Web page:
Michael Cumming remarked at the outset that Oxide Ghosts had reminded him of how much fun they had making Brass Eye, and it’s not difficult to see why. It’s uproariously funny, not just on account of the comedy material (almost all of which was good enough to have made the final cut), but the footage of cast members bursting out laughing, or Morris imitating Paul Daniels’ unscripted interview remarks between takes. It’s also fascinating to realise how much of the finished programme was clearly improvised, and to see moments of comic brilliance still emerging here and there even when Morris was visibly running out of steam recording the weasel-fighting sketch. There are wild tales of censorship, threats and copiously urinating elephants, which it would be remiss of me to spoiler in case you get the chance to see it. There are also entire unused sketches, from the previously mentioned ‘Horrocaust’ to the ‘Lady Parliament’ which effortlessly nails the all-too-patronising approach to programmes ‘for women’, and even some lengthy excised segments from ‘Sutcliffe! The Musical’, including one that still took me back a bit even now. In fact, what’s most revealing about Oxide Ghosts is that it demonstrates that the quantifiably ‘nasty’ material all hit the cutting room floor, leaving the atmosphere and strength intact without the actual needless and inexcusable offence. If only that much restraint had been exercised a couple of years later.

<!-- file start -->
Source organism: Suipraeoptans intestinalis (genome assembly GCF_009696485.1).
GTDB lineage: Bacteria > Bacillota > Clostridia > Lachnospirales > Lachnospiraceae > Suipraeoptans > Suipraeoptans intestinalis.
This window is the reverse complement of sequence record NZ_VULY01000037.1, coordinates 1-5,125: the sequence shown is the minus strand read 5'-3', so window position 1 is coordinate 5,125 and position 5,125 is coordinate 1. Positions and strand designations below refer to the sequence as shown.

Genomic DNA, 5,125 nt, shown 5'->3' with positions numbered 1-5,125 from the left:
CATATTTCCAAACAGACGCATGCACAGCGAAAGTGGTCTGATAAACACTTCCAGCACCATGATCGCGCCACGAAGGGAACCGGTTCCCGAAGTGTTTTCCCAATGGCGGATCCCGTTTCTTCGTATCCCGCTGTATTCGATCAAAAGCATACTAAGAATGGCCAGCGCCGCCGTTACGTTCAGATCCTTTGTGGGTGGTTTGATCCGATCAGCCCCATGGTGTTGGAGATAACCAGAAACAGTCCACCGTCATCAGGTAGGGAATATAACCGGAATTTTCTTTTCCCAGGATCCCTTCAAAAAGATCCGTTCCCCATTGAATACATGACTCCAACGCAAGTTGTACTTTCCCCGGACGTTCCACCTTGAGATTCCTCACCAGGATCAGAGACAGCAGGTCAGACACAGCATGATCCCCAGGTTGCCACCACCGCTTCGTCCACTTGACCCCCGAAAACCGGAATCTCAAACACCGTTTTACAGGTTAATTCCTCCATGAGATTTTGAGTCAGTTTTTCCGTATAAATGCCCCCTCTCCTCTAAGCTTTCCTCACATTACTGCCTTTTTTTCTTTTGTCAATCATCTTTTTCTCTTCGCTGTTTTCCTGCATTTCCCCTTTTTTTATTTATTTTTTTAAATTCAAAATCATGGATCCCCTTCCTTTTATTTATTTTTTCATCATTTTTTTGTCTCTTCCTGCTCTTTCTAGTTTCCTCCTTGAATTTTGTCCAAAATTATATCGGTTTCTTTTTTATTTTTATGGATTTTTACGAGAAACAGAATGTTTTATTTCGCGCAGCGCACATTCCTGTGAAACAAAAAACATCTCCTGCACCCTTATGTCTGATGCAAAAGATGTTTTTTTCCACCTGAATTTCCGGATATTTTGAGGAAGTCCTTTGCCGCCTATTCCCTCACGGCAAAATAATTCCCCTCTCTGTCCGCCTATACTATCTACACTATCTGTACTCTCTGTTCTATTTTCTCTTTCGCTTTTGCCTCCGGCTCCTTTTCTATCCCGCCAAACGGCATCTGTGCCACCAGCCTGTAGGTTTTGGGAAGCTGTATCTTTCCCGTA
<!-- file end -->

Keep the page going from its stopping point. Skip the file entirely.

One thing that Oxide Ghosts doesn’t explain, though, is what that business in the opening titles with ‘David Jatt’ bothering John Major at a press conference and then clobbering a man carrying what appears to be a pink version of ‘Cake’ was all about. So if anyone reading this can…
Buy A Book!
You can find a longer version of Executive Producer: Belinda Carlisle, including details of what that John Major footage was all about, in my book Can’t Help Thinking About Me, a collection of columns and features with a personal twist. Can’t Help Thinking About Me is available in paperback here or from the Kindle Store here.
You can find the full story behind Brass Eye, Blue Jam and Chris Morris’ other Radio 1 shows in my book Fun At One – The Story Of Comedy At BBC Radio 1, available in paperback here or from the Kindle Store here.
E Arth Welcome In Blue Jam is an extract from Fun At One – The Story Of Comedy At BBC Radio 1 looking at the events that led up to the first series of Blue Jam, which you can find here.
Amongst Them Trevor The Sheep takes a closer look at the edition of Blue Jam that was pulled off air mid-broadcast, and you can find it here.
Why Bother?, Chris Morris’ little-known collaboration with Peter Cook, is one of the programmes covered in a Looks Unfamiliar Extra looking at comedy on BBC Radio 3, which you can listen to here.
© Tim Worthington.
Please don’t copy this only with more italics and exclamation marks.